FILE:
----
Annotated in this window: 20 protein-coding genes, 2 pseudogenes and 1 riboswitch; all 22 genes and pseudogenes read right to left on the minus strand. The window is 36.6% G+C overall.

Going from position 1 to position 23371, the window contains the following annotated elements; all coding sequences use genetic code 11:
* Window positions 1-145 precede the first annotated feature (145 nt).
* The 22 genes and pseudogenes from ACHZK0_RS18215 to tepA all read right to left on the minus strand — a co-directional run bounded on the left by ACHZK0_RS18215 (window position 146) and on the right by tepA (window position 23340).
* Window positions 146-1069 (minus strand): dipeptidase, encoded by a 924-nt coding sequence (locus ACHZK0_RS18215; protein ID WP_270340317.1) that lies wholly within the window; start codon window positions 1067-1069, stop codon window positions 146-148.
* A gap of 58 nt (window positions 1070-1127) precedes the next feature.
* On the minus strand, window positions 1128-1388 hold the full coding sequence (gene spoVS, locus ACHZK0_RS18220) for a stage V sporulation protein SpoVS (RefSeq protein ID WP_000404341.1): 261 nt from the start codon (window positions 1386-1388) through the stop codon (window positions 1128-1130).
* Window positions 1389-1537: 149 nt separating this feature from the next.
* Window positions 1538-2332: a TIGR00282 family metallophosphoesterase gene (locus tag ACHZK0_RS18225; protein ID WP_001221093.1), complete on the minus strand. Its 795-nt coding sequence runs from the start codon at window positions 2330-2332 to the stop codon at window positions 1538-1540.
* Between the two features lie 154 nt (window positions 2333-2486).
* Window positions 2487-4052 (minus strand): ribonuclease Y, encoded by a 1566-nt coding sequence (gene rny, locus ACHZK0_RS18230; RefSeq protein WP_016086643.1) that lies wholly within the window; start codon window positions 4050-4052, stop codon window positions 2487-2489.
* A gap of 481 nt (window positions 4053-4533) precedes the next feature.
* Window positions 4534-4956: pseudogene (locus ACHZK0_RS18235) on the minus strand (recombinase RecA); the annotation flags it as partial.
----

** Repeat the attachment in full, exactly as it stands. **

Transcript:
Annotated in this window: 20 protein-coding genes, 2 pseudogenes and 1 riboswitch; all 22 genes and pseudogenes read right to left on the minus strand. The window is 36.6% G+C overall.

Going from position 1 to position 23371, the window contains the following annotated elements; all coding sequences use genetic code 11:
* Window positions 1-145 precede the first annotated feature (145 nt).
* The 22 genes and pseudogenes from ACHZK0_RS18215 to tepA all read right to left on the minus strand — a co-directional run bounded on the left by ACHZK0_RS18215 (window position 146) and on the right by tepA (window position 23340).
* Window positions 146-1069 (minus strand): dipeptidase, encoded by a 924-nt coding sequence (locus ACHZK0_RS18215; protein ID WP_270340317.1) that lies wholly within the window; start codon window positions 1067-1069, stop codon window positions 146-148.
* A gap of 58 nt (window positions 1070-1127) precedes the next feature.
* On the minus strand, window positions 1128-1388 hold the full coding sequence (gene spoVS, locus ACHZK0_RS18220) for a stage V sporulation protein SpoVS (RefSeq protein ID WP_000404341.1): 261 nt from the start codon (window positions 1386-1388) through the stop codon (window positions 1128-1130).
* Window positions 1389-1537: 149 nt separating this feature from the next.
* Window positions 1538-2332: a TIGR00282 family metallophosphoesterase gene (locus tag ACHZK0_RS18225; protein ID WP_001221093.1), complete on the minus strand. Its 795-nt coding sequence runs from the start codon at window positions 2330-2332 to the stop codon at window positions 1538-1540.
* Between the two features lie 154 nt (window positions 2333-2486).
* Window positions 2487-4052 (minus strand): ribonuclease Y, encoded by a 1566-nt coding sequence (gene rny, locus ACHZK0_RS18230; RefSeq protein WP_016086643.1) that lies wholly within the window; start codon window positions 4050-4052, stop codon window positions 2487-2489.
* A gap of 481 nt (window positions 4053-4533) precedes the next feature.
* Window positions 4534-4956: pseudogene (locus ACHZK0_RS18235) on the minus strand (recombinase RecA); the annotation flags it as partial.